Retrofitting: One solution to the energy, cost of living and climate crises

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Retrofitting, and increasing the repair, maintenance and improvement (RMI) of the existing housing stock is one the most significant challenges (and opportunities) to reaching net zero, reducing energy bills and improving public health, says David Barnes, policy and public affairs manager at the Chartered Institute of Building

The UK’s “mini-Budget” on Friday 23 September represented a significant change in the direction for economic policy. It included the much-criticised abolition of the 45% additional rate of income tax rate, which the now former Chancellor Kwasi Kwarteng reversed on, citing that it “had become a distraction from the overriding mission to tackle the challenges facing our country”.

The plan was also heavily criticised for including plans to scrap curbs on bankers’ bonuses at a time when many households face a cost of living crisis. To help combat rising energy costs, the chancellor announced a package of measures to reduce energy bills, costing £60bn over the next six months.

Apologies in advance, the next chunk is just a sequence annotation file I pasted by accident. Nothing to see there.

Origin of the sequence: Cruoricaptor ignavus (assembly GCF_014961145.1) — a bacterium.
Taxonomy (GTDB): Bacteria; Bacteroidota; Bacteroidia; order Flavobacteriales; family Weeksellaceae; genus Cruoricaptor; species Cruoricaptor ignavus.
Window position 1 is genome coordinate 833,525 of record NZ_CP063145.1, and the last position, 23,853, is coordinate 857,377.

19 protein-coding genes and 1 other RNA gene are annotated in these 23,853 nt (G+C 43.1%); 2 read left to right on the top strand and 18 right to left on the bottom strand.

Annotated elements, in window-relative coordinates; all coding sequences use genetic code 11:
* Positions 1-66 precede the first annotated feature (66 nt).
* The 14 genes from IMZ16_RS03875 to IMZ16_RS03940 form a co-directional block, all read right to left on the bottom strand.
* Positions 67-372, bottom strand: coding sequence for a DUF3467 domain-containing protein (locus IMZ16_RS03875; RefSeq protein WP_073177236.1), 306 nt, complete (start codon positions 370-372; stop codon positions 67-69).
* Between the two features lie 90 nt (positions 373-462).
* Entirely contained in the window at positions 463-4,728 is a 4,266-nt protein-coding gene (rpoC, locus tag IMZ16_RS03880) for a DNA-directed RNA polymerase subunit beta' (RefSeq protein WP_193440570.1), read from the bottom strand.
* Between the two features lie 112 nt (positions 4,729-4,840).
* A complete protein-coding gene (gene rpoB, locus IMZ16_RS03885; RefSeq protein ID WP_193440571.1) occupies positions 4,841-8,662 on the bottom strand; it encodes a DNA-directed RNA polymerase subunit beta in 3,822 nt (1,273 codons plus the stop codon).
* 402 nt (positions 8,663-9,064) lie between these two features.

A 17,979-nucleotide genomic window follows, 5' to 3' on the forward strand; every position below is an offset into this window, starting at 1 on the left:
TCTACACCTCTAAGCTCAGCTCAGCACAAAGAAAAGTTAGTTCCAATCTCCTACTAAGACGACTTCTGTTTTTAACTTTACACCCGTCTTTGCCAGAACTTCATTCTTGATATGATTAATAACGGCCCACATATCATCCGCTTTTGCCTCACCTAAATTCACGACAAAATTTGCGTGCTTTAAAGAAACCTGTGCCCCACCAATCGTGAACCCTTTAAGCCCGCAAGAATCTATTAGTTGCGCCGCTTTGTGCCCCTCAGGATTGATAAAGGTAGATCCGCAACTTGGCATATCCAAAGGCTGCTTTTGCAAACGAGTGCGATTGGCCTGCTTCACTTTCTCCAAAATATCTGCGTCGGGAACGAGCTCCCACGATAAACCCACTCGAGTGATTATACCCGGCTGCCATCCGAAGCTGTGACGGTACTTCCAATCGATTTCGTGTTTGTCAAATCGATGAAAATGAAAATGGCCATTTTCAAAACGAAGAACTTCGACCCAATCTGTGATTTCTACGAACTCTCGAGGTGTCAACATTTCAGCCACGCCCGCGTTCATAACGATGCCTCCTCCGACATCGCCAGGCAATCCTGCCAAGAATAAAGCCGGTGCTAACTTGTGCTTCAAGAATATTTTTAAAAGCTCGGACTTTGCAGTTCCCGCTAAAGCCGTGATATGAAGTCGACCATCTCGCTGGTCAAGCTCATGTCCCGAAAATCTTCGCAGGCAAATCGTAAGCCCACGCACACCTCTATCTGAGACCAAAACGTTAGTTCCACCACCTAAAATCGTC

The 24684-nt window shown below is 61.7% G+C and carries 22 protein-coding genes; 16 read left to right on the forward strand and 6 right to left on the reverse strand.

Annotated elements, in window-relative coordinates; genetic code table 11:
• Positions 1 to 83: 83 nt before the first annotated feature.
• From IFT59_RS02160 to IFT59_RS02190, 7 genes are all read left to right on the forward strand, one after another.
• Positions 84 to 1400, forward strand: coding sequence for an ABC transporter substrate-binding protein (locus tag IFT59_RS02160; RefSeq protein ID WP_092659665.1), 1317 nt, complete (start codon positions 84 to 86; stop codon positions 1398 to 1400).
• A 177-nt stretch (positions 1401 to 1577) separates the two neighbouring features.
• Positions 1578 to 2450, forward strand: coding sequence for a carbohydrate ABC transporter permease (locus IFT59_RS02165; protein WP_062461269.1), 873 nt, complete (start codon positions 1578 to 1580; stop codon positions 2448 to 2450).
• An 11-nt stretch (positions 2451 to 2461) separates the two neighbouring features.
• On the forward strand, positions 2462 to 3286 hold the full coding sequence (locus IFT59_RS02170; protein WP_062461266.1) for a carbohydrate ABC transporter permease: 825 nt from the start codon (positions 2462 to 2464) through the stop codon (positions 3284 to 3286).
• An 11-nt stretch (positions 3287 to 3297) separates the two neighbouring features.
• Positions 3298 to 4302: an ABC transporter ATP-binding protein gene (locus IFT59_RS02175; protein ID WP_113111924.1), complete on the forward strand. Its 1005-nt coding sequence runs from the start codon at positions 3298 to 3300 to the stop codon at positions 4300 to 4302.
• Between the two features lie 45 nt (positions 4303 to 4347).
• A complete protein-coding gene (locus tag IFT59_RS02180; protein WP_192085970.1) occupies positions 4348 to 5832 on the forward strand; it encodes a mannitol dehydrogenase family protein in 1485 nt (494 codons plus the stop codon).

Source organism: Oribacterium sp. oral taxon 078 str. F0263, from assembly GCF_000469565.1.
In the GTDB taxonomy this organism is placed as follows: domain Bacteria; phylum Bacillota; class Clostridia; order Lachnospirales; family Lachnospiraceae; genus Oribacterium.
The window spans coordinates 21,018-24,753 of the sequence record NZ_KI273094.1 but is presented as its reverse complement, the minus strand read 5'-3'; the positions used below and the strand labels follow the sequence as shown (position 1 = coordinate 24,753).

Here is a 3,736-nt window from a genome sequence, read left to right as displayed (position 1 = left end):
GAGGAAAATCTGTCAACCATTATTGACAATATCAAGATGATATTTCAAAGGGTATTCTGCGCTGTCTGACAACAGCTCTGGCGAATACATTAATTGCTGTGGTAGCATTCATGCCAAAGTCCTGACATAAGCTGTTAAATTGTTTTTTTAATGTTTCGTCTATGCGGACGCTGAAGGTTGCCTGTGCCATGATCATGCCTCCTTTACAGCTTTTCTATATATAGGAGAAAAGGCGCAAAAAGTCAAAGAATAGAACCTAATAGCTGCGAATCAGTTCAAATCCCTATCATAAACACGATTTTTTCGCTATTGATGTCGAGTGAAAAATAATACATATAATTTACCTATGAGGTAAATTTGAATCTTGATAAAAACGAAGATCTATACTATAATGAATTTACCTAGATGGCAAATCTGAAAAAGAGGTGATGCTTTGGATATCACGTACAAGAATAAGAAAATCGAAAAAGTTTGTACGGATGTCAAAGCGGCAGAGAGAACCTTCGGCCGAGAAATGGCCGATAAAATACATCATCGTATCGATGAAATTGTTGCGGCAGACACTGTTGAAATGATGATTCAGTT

Government energy strategies can only go so far

The government’s new “Energy Price Guarantee” will limit the unit price on the electricity and gas bills of domestic customers. Additionally, businesses will receive the “Energy Bill Release Scheme”, which will act in a similar way to the domestic system.

Both measures are set to last six months, from October 2022. However, questions remain about what happens next. Are those that need the support the most getting it? How will the government recoup the costs and does it get to the bottom of the energy crisis?

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